Forensic evidence isn’t just fodder for TV crime dramas. Forensic studies are pivotal investigations that aim to link suspects to criminal activity. Forensic evidence is any criminal evidence that is acquired through scientific means during these investigations. Forensic evidence includes biological evidence based on individual identity markers, such as finger and palm prints. Investigators also look for any possible DNA specimens that might identify a potential suspect. Since DNA is found in all parts of your body, specimens can include hair, skin, nails, and bodily fluids. DNA helps investigators find criminals because DNA sequences are unique to each individual, though close family members will have a slightly similar DNA structure, too.
Forensic science technicians either work in the field wherever there are active crime scenes or in a laboratory. According to the U.S. Bureau of Labor Statistics, many forensic science technicians who work for police departments are actually sworn officers themselves. When they are in the field, forensic science technicians assess the scene of the crime to decide what is evidence. Anything from biological remains to weapons used at the crime scene as well as footprints, tire tracks, and fibers from upholstery and clothing can be used as evidence.
Once evidence is identified, the crime scene investigators must determine what tools are needed to collect it. Common tools include cotton-tipped applicators, sterile water, cardboard swab boxes, paper bags or boxes, plastic tubes for sharps, and plastic-windowed forensic envelopes. Specialized heat-sealed bags are recommended for technicians dealing with fire debris at an arson crime site. Devices like tweezers or forceps are traditionally used to avoid contaminating any evidence before its transfer to the lab. All evidence must be carefully logged to establish a credible chain of custody.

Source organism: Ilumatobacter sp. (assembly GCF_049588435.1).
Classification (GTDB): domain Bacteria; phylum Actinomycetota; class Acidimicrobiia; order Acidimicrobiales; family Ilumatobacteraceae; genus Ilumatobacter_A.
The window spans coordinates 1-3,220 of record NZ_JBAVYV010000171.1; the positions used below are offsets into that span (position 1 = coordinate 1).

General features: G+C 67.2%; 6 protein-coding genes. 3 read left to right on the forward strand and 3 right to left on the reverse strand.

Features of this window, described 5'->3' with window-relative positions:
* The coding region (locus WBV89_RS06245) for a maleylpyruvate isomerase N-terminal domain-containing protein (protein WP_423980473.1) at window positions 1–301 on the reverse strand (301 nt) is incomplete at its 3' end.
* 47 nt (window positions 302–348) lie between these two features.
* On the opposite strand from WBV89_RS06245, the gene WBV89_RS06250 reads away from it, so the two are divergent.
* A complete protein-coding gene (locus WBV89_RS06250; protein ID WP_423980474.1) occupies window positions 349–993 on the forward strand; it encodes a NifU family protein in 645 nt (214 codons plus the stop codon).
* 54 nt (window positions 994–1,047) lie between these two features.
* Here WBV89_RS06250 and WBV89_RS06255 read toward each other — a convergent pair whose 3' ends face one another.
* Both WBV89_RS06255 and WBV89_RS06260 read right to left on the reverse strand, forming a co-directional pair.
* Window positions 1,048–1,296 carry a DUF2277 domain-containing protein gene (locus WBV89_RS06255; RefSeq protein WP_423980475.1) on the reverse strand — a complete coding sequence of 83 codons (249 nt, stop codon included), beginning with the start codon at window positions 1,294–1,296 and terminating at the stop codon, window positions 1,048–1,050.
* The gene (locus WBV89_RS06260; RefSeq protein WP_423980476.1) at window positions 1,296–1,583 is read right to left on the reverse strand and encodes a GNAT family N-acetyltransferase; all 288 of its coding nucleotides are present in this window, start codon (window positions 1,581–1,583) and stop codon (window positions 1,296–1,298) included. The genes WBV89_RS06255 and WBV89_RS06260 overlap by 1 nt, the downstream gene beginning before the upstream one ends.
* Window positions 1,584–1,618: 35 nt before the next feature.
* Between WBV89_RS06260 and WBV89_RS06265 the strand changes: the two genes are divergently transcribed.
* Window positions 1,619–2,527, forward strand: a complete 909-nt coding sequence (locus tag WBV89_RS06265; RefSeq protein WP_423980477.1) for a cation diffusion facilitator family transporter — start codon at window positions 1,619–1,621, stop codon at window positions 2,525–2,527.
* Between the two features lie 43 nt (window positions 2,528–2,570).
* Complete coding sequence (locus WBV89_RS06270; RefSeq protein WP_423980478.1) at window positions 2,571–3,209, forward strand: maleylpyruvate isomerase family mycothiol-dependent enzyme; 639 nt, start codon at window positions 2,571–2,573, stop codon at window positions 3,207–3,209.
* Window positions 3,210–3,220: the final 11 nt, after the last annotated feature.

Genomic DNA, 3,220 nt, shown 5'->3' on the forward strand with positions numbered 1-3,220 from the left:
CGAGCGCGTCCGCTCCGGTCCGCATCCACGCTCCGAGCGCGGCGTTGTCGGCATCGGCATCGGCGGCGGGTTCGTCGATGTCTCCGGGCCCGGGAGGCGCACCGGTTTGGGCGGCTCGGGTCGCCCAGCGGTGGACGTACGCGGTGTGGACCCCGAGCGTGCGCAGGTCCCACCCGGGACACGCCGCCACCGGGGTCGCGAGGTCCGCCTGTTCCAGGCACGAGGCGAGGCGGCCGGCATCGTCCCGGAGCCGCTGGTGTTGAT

Forensic science technicians also chronicle the crime scene as evidence itself, taking care to capture everything exactly as it appears. They may make hand-drawn sketches, take photos and videos, and make notes about how objects are positioned or where they might have landed or been placed. Digital evidence may also be collected. Technicians use this information not only to re-create the crime scene but also to write their formal report.
Bloodstain pattern analysis, or BPA, is also a key part of forensic evidence. Bloodstain pattern analysts are special investigative agents who compile information based on the location, amount, shape, and distribution of any blood at the scene. By evaluating the blood spatter pattern, they construct a hypothesis of the events leading up to the bloodshed. The bloodstain pattern analyst’s findings can determine important details like the type of weapon used, the type of trauma inflicted, and where the victim was standing or sitting.
Once the evidence is in the lab, forensic science technicians conduct studies on evidence visually, chemically, and biologically. They may also consult with other experts like toxicologists, dental experts, medical examiners, or firearm and explosives specialists.
When forensic evidence goes wrong
There are ways a lawyer can challenge the accuracy of forensic evidence. By law, a defense attorney can disprove or cast doubt on any real evidence, demonstrative evidence, documentary evidence, or testimonial evidence that has been presented.